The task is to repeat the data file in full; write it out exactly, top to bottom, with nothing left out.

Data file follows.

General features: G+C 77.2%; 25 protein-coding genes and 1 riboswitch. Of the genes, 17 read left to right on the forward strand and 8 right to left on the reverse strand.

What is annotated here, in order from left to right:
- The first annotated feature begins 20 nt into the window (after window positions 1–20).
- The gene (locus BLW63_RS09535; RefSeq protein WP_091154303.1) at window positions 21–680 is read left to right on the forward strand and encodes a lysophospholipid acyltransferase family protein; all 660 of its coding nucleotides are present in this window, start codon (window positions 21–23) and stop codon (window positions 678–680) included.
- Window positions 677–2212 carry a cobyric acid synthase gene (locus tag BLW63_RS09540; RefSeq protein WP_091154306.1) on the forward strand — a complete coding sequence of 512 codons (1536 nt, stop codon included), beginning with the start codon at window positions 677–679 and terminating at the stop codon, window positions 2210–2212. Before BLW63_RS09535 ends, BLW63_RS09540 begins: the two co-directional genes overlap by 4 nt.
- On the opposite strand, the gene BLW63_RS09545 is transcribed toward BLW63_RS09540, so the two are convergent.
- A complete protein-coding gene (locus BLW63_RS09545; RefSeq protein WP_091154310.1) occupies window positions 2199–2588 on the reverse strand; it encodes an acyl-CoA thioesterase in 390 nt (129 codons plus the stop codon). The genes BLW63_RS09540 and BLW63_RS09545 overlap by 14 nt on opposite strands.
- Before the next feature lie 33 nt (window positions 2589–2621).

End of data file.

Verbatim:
General features: G+C 77.2%; 25 protein-coding genes and 1 riboswitch. Of the genes, 17 read left to right on the forward strand and 8 right to left on the reverse strand.

What is annotated here, in order from left to right:
- The first annotated feature begins 20 nt into the window (after window positions 1–20).
- The gene (locus BLW63_RS09535; RefSeq protein WP_091154303.1) at window positions 21–680 is read left to right on the forward strand and encodes a lysophospholipid acyltransferase family protein; all 660 of its coding nucleotides are present in this window, start codon (window positions 21–23) and stop codon (window positions 678–680) included.
- Window positions 677–2212 carry a cobyric acid synthase gene (locus tag BLW63_RS09540; RefSeq protein WP_091154306.1) on the forward strand — a complete coding sequence of 512 codons (1536 nt, stop codon included), beginning with the start codon at window positions 677–679 and terminating at the stop codon, window positions 2210–2212. Before BLW63_RS09535 ends, BLW63_RS09540 begins: the two co-directional genes overlap by 4 nt.
- On the opposite strand, the gene BLW63_RS09545 is transcribed toward BLW63_RS09540, so the two are convergent.
- A complete protein-coding gene (locus BLW63_RS09545; RefSeq protein WP_091154310.1) occupies window positions 2199–2588 on the reverse strand; it encodes an acyl-CoA thioesterase in 390 nt (129 codons plus the stop codon). The genes BLW63_RS09540 and BLW63_RS09545 overlap by 14 nt on opposite strands.
- Before the next feature lie 33 nt (window positions 2589–2621).